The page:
Contract Management:

Commercial Use of Share-in-Savings Contracting

GAO-03-327: Published: Jan 31, 2003. Publicly Released: Mar 4, 2003.

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The Congress and federal agencies are increasingly turning to performance-based contracting methods to enhance the delivery of government services. Share-in-Savings (SIS) contracting--in which the contractor assumes more risk by investing upfront costs but also receives a share in any savings generated by its efforts--is one performance-based technique that Congress is trying to promote. We were asked to examine its use by industry in terms of whether there were any key conditions that needed to be in place to make this technique successful. In conducting our review, we found that the form of SIS used in a commercial contract varied by contract. Some contracts employed a basic SIS approach, in which a contractor's total compensation was paid entirely through sharing a portion of a client's savings or increased revenues. And some employed a tailored approached in which contractors were paid for at least some portion of their time and materials costs, even if savings or increased revenues were not realized. We performed a detailed analysis on four specific contracts to identify conditions that fostered success.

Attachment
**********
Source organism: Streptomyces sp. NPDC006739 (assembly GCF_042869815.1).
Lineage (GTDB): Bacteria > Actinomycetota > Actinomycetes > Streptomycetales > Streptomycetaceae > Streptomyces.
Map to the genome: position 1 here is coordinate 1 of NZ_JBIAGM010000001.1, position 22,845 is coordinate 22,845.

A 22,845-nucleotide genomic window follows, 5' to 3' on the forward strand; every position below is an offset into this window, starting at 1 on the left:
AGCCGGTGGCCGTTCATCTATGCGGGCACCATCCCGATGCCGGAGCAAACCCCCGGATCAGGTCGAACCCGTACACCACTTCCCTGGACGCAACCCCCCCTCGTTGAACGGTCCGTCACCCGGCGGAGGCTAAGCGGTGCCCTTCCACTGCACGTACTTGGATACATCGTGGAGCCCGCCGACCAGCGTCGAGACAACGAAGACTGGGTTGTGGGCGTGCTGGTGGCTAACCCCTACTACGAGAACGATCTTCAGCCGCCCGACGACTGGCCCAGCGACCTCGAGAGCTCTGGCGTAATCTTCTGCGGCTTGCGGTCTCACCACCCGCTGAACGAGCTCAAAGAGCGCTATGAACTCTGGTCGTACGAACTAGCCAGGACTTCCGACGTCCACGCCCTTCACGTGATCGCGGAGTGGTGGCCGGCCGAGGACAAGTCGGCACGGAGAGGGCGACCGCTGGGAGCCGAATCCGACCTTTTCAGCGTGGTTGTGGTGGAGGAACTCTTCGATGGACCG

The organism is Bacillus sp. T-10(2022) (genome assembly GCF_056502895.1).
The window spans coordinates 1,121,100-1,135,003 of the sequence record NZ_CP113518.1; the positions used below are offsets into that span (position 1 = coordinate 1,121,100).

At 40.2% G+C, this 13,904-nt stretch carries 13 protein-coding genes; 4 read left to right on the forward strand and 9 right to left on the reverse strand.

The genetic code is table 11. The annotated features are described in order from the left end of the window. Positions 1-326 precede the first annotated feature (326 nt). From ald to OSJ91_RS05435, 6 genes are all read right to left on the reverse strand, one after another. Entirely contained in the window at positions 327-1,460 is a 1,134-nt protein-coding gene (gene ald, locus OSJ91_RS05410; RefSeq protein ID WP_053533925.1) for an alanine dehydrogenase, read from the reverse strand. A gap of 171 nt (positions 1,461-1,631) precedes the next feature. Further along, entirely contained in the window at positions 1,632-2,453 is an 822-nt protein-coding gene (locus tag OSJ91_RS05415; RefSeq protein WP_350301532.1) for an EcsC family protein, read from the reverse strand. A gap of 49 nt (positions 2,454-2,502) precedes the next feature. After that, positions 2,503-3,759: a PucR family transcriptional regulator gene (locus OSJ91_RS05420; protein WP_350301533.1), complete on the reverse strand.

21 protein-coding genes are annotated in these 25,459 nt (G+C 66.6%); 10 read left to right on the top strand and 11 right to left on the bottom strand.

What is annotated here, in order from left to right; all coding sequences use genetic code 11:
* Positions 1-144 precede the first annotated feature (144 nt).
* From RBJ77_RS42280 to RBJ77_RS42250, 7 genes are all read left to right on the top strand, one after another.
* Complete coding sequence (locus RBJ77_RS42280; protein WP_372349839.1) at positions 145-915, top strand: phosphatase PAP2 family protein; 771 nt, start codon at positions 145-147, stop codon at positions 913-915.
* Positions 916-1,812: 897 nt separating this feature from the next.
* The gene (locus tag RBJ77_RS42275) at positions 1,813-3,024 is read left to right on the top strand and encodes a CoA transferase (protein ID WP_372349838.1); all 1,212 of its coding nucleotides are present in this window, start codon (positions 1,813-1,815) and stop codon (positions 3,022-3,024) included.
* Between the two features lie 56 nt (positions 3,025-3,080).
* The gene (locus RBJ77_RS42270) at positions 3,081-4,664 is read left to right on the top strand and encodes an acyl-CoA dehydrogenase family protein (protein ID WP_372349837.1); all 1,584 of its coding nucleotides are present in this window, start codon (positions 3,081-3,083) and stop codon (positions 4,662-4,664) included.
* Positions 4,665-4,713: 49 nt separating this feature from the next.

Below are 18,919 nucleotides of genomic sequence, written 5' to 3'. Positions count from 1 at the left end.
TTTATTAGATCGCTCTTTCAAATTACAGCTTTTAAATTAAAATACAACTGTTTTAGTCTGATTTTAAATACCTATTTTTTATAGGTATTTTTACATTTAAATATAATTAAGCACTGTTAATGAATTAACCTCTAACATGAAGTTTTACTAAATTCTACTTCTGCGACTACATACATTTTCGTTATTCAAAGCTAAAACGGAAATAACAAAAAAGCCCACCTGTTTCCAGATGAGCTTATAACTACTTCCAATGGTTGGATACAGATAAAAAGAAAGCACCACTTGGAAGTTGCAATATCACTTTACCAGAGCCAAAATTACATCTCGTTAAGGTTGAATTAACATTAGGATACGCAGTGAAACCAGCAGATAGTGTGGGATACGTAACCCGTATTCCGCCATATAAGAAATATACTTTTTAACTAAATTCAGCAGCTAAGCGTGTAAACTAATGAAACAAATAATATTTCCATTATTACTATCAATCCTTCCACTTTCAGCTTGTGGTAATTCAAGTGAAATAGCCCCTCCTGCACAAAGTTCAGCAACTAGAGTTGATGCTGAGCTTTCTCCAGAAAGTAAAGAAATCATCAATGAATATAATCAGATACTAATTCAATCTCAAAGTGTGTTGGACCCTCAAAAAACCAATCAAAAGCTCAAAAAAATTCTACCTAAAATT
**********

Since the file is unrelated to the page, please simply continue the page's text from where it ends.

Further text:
SIS can be a highly effective contracting technique to motivate contractors to generate savings and revenues for their clients. But to be successful, clients and their contractors need to be specific and in agreement in their goals and objectives, as well as how to achieve them. This can be a difficult task for more complex services, but the companies we spoke with found that pursuing this type of arrangement was worth the extra effort. Conditions that Facilitate Success include (1) An Expected Outcome Is Clearly Specified. By outcomes, we mean such things as generating savings by eliminating inefficient business practices, realizing savings through conservation measures, or identifying new revenue centers. Because the success of SIS relies heavily on the ability to identify and track savings or revenues, it is critical that a contractor and client have a clear understanding of what they are trying to achieve; (2) Incentives are defined. Both the client and the contractor need to strike a balance between the level of risk and reward they are willing to pursue. A pure SIS arrangement offers attractive benefits, such as no upfront investment on the part of a client and a bigger return for a contractor. But there are real risks, particularly for a contractor, if savings or revenues are not realized as anticipated. As a result, clients and contractors need to work through incentives and risks and come to agreement on how far they would take their SIS arrangement; (3) Performance measures are established. By its nature, SIS cannot work without having a baseline and good performance measures to gauge exactly what savings or revenues are being achieved. Agreement must be reached on how metrics are linked to contractor intervention. For some services, such as energy management, they are relatively easy to define. For more complex services, such as those in the information technology industry, this can be a much more difficult task; (4) Top management commitment is secured. This is paramount in any SIS arrangement. A client's top executives need to provide contractors with the authority needed to carry out solutions, since change from the outside is often met with resistance. They also need to help sustain a partnership over time since relationships between the contractor and client can be tested in the face of changing market conditions, legal pitfalls, and other barriers. To date, federal agencies have made limited use of SIS contracting. Officials we spoke with noted that these arrangements may be difficult to pursue, given potential resistance and the lack of good baseline performance data. However, it may be worthwhile for agencies to examine ways to overcome potential problems to achieve better outcomes.

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